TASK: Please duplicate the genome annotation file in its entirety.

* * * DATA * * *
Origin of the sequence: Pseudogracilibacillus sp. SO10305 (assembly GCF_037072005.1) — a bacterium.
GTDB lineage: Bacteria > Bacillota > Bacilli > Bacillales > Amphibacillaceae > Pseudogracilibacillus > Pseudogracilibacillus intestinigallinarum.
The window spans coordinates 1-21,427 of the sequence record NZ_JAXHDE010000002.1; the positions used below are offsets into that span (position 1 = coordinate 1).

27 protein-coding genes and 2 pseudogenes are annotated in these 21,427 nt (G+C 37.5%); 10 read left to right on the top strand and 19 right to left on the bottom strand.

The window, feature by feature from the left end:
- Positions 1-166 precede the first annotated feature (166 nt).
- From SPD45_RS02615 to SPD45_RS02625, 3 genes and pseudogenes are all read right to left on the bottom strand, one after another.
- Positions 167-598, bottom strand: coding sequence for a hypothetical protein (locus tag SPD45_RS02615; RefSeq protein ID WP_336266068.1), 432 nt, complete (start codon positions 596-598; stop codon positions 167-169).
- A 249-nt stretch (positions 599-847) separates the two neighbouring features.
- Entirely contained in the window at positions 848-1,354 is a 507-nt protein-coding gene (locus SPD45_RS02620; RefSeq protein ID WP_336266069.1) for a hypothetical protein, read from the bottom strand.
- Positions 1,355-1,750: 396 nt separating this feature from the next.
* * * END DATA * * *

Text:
Origin of the sequence: Pseudogracilibacillus sp. SO10305 (assembly GCF_037072005.1) — a bacterium.
GTDB lineage: Bacteria > Bacillota > Bacilli > Bacillales > Amphibacillaceae > Pseudogracilibacillus > Pseudogracilibacillus intestinigallinarum.
The window spans coordinates 1-21,427 of the sequence record NZ_JAXHDE010000002.1; the positions used below are offsets into that span (position 1 = coordinate 1).

27 protein-coding genes and 2 pseudogenes are annotated in these 21,427 nt (G+C 37.5%); 10 read left to right on the top strand and 19 right to left on the bottom strand.

The window, feature by feature from the left end:
- Positions 1-166 precede the first annotated feature (166 nt).
- From SPD45_RS02615 to SPD45_RS02625, 3 genes and pseudogenes are all read right to left on the bottom strand, one after another.
- Positions 167-598, bottom strand: coding sequence for a hypothetical protein (locus tag SPD45_RS02615; RefSeq protein ID WP_336266068.1), 432 nt, complete (start codon positions 596-598; stop codon positions 167-169).
- A 249-nt stretch (positions 599-847) separates the two neighbouring features.
- Entirely contained in the window at positions 848-1,354 is a 507-nt protein-coding gene (locus SPD45_RS02620; RefSeq protein ID WP_336266069.1) for a hypothetical protein, read from the bottom strand.
- Positions 1,355-1,750: 396 nt separating this feature from the next.